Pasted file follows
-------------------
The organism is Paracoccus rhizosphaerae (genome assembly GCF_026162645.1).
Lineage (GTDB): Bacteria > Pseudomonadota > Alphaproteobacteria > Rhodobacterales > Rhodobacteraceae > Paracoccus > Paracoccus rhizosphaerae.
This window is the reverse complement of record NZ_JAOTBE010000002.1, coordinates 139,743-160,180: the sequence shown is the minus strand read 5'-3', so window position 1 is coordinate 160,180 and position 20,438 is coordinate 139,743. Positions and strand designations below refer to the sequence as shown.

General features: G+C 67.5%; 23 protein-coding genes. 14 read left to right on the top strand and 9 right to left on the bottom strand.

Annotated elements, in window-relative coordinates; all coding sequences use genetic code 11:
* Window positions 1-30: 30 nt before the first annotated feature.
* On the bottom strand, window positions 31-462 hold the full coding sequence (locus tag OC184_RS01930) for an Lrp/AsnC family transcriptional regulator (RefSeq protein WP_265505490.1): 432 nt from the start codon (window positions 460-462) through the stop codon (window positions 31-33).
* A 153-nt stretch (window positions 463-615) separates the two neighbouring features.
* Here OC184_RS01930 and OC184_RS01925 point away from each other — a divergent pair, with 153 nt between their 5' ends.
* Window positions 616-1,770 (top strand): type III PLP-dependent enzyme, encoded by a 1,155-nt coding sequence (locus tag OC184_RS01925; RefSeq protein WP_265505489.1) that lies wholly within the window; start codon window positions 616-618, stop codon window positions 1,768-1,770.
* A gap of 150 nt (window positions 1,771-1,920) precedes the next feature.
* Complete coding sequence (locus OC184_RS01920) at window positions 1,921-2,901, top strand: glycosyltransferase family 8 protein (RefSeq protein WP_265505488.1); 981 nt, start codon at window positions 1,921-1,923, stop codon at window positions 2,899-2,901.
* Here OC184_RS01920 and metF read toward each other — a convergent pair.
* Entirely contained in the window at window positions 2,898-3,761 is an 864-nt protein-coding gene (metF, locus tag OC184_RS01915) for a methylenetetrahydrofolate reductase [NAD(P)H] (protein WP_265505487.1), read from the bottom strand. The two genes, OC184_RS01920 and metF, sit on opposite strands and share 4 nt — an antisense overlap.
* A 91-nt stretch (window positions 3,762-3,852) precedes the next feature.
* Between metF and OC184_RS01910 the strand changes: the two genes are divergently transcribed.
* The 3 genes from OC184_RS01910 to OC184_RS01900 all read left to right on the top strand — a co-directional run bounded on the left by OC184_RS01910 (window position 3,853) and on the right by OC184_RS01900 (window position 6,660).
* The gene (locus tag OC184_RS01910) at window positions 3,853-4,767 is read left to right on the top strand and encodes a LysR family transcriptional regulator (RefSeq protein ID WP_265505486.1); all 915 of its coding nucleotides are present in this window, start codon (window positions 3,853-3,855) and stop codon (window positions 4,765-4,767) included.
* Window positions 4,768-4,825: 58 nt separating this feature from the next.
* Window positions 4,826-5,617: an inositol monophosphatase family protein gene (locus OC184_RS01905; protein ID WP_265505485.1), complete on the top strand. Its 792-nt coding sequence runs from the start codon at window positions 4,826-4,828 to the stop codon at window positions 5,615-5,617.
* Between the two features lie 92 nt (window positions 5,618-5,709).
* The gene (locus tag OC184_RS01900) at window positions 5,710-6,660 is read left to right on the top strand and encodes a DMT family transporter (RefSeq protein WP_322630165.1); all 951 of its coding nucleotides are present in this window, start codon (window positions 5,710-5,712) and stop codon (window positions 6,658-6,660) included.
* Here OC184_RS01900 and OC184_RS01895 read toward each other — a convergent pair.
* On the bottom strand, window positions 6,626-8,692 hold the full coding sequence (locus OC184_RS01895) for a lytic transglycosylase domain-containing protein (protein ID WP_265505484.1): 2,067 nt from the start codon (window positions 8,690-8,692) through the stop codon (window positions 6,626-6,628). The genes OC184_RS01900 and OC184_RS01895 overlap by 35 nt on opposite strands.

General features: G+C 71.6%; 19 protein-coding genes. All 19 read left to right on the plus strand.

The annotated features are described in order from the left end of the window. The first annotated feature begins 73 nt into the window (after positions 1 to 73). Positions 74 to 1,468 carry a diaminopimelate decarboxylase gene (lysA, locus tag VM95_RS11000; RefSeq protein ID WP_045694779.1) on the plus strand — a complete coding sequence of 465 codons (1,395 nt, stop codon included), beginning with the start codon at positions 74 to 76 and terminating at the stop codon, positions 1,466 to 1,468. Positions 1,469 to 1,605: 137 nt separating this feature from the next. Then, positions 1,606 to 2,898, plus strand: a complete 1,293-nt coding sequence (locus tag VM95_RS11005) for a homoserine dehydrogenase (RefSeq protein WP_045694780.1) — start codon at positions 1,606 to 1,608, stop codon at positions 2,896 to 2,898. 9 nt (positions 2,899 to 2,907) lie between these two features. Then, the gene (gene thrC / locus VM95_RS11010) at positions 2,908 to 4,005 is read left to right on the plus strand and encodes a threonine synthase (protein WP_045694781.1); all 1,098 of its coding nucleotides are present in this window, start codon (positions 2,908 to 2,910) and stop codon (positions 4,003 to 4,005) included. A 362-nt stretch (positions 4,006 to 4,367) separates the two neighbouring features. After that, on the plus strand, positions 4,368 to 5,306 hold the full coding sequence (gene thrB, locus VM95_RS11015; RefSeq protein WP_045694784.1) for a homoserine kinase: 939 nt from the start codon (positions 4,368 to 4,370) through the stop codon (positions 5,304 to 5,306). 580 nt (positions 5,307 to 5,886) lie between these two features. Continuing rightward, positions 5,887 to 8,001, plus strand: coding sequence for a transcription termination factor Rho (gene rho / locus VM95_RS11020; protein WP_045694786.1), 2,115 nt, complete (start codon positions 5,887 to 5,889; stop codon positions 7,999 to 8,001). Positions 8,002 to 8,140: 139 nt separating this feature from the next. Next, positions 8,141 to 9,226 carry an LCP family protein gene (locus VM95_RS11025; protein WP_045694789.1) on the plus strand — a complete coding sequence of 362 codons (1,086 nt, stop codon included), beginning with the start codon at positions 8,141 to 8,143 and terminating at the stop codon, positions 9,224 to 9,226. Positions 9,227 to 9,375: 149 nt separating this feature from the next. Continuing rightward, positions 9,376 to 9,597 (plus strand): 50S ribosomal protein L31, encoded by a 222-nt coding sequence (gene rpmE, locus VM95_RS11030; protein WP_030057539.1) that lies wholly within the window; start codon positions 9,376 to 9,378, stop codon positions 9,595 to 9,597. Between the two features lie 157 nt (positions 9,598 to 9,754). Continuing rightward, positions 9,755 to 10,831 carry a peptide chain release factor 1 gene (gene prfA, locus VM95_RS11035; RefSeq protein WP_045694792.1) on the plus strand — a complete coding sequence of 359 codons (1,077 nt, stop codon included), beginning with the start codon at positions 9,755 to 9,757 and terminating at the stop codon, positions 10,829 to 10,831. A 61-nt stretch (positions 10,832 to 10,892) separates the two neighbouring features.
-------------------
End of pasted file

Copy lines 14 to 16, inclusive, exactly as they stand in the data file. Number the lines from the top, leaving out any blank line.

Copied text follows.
* Entirely contained in the window at window positions 2,898-3,761 is an 864-nt protein-coding gene (metF, locus tag OC184_RS01915) for a methylenetetrahydrofolate reductase [NAD(P)H] (protein WP_265505487.1), read from the bottom strand. The two genes, OC184_RS01920 and metF, sit on opposite strands and share 4 nt — an antisense overlap.
* A 91-nt stretch (window positions 3,762-3,852) precedes the next feature.
* Between metF and OC184_RS01910 the strand changes: the two genes are divergently transcribed.